Advice for new parents:
You’re currently living the hardest part of your life. Take time to cry without feeling bad about it and feel the worry without thinking anyone expects you to be strong. This experience will change you, but only in the best ways. You’ll be there to witness the tiniest creature grow and thrive each day. Every week will seem like a month because your baby will learn how to breathe on its own or eat on its own when just yesterday they did none of that. Your voice will be enough to make this baby feel safe and your voice will be enough for it to keep fighting. No one has aspirations of having their baby enter the world early and spend the first few weeks or even months of their lives in a hospital. Sometimes things don’t go as planned. Just remember, it will get better and after a year’s worth of milestones and holidays you’ll look back at this time in your life with very little memory of how hard it really was. You’ll be too busy chasing a baby around your house saying “stay away from the dog bowl!” for the 12th time that day. The NICU will build you up, release you, and show you how strong you and that baby of yours is.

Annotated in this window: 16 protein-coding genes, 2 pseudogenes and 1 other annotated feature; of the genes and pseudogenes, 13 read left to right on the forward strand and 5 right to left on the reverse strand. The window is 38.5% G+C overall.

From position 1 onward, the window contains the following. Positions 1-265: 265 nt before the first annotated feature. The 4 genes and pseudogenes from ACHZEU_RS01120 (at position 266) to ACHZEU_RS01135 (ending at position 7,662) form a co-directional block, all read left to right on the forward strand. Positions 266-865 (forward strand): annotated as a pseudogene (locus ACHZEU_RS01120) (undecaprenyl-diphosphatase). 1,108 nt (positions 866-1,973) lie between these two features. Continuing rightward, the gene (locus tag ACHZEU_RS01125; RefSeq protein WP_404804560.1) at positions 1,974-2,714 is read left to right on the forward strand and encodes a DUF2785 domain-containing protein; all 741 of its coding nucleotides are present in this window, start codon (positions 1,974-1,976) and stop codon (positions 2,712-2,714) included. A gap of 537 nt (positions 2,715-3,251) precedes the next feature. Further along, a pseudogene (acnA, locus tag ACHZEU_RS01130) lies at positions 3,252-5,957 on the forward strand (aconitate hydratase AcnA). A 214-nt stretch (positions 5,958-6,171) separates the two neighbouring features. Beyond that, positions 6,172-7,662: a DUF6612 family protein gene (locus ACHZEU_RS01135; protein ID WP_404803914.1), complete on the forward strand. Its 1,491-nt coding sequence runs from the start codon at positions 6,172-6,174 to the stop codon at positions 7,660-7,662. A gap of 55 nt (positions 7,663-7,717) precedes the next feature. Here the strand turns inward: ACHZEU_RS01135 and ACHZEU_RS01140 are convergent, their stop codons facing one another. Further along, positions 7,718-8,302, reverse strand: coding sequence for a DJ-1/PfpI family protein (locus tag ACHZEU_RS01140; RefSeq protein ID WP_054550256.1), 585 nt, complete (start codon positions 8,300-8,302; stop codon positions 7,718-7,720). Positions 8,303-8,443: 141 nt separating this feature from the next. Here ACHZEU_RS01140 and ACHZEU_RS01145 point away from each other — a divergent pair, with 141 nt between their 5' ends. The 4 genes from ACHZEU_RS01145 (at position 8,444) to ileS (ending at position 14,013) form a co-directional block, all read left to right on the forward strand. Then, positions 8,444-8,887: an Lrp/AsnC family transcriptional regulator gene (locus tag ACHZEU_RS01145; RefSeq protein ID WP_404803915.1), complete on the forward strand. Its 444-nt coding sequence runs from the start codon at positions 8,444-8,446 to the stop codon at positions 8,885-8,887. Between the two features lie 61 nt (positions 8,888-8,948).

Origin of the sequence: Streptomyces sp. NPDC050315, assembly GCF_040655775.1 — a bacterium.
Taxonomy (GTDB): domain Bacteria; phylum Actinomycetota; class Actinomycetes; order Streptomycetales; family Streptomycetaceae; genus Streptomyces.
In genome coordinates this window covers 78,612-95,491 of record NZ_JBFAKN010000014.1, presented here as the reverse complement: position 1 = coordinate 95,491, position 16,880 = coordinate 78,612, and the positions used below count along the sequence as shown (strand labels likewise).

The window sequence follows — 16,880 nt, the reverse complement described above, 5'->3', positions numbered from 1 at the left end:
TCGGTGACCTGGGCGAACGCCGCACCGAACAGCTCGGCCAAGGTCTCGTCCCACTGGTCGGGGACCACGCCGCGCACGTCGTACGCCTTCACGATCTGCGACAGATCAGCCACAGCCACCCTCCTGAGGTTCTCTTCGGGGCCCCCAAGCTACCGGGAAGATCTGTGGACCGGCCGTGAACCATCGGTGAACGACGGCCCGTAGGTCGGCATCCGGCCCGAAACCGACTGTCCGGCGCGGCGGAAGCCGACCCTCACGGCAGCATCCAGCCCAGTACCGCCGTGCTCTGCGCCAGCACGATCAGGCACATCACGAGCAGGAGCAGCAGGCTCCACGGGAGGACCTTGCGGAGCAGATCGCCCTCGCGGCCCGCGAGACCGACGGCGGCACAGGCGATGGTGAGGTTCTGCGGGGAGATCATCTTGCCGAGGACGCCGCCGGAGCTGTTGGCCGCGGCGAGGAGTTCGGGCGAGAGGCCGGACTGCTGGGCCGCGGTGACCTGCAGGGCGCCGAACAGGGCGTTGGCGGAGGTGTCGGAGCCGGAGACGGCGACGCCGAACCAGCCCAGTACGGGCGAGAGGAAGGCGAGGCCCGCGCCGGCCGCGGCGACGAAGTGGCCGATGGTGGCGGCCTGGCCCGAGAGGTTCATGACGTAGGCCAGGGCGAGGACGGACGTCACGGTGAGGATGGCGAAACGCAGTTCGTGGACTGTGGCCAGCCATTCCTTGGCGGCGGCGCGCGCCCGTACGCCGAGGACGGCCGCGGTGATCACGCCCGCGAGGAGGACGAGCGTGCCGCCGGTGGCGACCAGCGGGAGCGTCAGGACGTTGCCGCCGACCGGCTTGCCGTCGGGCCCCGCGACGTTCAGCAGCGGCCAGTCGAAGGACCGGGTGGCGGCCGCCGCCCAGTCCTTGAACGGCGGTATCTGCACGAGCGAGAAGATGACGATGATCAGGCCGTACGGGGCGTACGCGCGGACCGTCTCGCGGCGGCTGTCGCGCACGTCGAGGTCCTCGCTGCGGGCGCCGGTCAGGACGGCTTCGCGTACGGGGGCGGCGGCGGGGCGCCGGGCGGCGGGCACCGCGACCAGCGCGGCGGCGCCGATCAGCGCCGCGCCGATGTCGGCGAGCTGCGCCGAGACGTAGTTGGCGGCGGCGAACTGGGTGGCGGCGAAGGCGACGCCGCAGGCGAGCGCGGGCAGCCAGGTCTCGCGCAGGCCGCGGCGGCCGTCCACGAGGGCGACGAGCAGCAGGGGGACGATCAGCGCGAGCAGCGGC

From Gannon’s mom:
Ever hold a soda can? That’s about how big Gannon was at birth- just 13 ounces. After he arrived 12 weeks early, Gannon was transported by pediatric ambulance to Penn State Children’s Hospital where he spent 225 days battling to survive. Gannon was so small, his dad could slide his wedding ring all the way up his son’s arm. Gannon quickly earned the name “Warrior Gannon” as he battled many health challenges. He needed a ventilator, g-tube feedings and has faced seizures, chronic lung disease and many other conditions.
Gannon also has a smile for everyone he meets! He loves to wear his signature bow ties and enjoys tap dancing. He continues to receive ongoing treatment. In 2019, he started physical therapy to build muscle strength and balance.

Printable Milestone Cards: